The transformation of Britain's shops: The high street as we know it is dead

Some 20,000 independent shops are at risk of closing down, a new report warns. Only technology can revive town centres.

by Elizabeth Anderson
Last Updated: 04 Dec 2013

The woes of Britain’s high streets have been well documented. Around 40,000 shops stand empty in the UK, a figure which has little changed in the last three years. Bricks and mortar sales have remained flat over the last five years, while online sales have jumped by 222% – equal to an increase of £18.5bn. At the same time, workers have struggled with rising inflation and flat wage growth, leading to a slump in spending.

In 2011, retail guru Mary Portas was sworn in by David Cameron to save Britain’s flailing high streets. Her recommendations included setting up 27 ‘Portas Pilots’ that shared £2.3m of funding and a £10m High Street Innovation Fund. Yet two years later an alternative report commissioned by veteran retailer Bill Grimsey has said that the self-styled Queen of Shops ‘promised the earth but delivered little.’

Grimsey, the former boss of DIY chain Wickes and supermarket group Iceland, warns that 20,000 shops (47% of UK retailers) are at risk of closing down and we can ‘expect more and more business failures’. Eight household names, including Comet, HMV and Blockbuster, have all collapsed, leading to thousands of job losses, in the last two years, he said. At the same time, the number of pawnbrokers, pay-day lenders and betting shops has risen 17%.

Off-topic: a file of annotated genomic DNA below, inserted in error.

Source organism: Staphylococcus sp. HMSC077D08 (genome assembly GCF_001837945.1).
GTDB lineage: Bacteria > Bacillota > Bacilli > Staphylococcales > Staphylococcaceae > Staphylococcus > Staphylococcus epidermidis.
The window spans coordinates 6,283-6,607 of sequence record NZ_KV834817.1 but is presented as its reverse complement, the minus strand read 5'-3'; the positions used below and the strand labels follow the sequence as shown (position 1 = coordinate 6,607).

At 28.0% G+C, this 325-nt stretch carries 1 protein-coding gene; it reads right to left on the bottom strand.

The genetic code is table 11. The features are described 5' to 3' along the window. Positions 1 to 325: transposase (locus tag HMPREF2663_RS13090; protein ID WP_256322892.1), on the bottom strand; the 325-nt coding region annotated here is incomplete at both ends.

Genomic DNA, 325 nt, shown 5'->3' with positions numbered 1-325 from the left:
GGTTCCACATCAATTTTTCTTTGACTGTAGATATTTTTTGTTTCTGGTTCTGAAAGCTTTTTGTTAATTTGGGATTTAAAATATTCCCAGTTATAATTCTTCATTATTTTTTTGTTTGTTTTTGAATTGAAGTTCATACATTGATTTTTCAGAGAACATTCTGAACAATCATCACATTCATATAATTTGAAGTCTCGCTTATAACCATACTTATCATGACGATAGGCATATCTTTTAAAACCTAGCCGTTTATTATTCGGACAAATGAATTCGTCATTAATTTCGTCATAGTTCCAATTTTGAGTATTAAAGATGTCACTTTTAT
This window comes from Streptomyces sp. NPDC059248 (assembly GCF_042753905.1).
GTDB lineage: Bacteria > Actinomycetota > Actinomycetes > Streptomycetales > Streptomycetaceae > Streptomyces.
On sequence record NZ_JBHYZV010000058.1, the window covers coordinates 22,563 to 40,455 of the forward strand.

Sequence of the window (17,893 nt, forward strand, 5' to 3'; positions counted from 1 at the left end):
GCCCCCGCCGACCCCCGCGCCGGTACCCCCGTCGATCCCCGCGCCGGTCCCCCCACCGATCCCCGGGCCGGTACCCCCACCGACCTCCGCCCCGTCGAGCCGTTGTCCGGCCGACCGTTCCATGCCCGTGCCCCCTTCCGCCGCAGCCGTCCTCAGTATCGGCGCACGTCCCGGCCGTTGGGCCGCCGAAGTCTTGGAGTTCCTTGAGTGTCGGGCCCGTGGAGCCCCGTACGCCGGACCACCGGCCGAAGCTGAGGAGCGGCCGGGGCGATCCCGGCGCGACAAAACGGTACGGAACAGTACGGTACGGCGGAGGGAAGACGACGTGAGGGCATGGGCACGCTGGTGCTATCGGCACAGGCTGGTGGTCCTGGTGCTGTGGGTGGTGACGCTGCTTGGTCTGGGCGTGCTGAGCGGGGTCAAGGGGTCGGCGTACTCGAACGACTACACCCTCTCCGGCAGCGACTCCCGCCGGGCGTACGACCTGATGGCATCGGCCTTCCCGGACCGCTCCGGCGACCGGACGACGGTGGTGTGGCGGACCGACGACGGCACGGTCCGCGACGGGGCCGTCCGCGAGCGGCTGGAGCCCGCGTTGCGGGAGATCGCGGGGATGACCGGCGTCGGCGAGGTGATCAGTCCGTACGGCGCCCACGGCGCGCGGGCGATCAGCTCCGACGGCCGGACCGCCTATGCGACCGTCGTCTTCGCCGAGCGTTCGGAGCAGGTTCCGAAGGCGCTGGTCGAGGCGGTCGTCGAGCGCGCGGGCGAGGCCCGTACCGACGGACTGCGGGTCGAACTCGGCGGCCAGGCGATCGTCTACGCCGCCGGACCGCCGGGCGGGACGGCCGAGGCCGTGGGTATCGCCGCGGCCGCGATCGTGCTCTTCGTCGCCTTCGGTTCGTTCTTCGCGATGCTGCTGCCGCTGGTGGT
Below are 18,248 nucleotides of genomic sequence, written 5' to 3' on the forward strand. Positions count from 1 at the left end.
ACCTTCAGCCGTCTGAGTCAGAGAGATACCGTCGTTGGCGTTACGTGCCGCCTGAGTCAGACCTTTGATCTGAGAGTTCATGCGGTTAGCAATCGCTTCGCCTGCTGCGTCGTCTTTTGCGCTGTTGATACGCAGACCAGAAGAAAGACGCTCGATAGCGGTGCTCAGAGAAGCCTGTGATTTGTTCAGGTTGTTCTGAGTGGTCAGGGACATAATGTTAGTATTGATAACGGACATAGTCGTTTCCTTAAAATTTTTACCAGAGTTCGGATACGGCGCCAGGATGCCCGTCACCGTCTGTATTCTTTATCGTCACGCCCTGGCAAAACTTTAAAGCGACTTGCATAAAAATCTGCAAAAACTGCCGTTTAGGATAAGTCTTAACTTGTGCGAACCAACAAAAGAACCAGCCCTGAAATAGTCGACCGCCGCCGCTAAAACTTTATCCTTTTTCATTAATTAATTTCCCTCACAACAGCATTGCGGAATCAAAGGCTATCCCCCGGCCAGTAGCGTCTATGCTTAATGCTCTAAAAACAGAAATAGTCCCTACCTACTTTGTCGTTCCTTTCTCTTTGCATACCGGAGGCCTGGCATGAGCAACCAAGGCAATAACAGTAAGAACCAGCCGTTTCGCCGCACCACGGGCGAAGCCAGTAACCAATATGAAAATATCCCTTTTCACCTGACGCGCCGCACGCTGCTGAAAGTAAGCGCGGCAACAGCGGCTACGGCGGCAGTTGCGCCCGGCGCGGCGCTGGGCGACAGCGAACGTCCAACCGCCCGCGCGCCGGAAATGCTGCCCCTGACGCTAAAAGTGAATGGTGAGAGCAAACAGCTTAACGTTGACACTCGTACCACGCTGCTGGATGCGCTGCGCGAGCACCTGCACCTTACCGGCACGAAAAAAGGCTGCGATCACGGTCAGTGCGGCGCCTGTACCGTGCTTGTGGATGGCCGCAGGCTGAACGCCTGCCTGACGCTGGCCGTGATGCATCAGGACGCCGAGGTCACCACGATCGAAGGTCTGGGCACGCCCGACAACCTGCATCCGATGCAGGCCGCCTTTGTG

So what can be done to turn to fortunes of the high street? Grimsey, who first started work on his report in March, says technology is the key to saving the high street and we should expect a complete overhaul in the way we see and use our local town centres.

Here are some of his proposals:

  • Town centres should have a community-hub section, with old stores being turned into doctors' clinics, pre-school crèches, and social enterprises.
  • All towns will eventually be ranked in yearly league tables according to their performance, to create "vibrant, healthy towns to help grow the economy".
  • Retailers who open in shops that have been vacant for a year should receive 50% business rate relief for two years.
  • A cloudhosted web platform will be created which allows retail, services and customers to see each other in real-time, respond to mutual needs fast and become an adaptive, reactive network.
  • An application which notifies customers of free parking spaces and generates a parking map in real-time.
  • An application which tells customers of daily deals and events on their high street
  • Direct targeting: The High Street Manager will know from the MAC sensors and CCTV cameras that you are in the area. It will identify you from the On-Street Face Recognition account that  you can chose to opt in for (it will automatically block out  any visitor that has not actively requested participation), and will alert your key shops and services that you are coming, so they can prepare an order in-store.

A Communities and Local Government spokesman said: 'This Government has already put in place a wide range of measures to help towns manage the change in their high streets - we have lifted planning restrictions to bring more housing to the high street, cut business rates for thousands of small businesses and scrapped Whitehall guidance that pushed for higher parking charges.'

Britain's retail industry in numbers:Source: ONS/Grimsey Review

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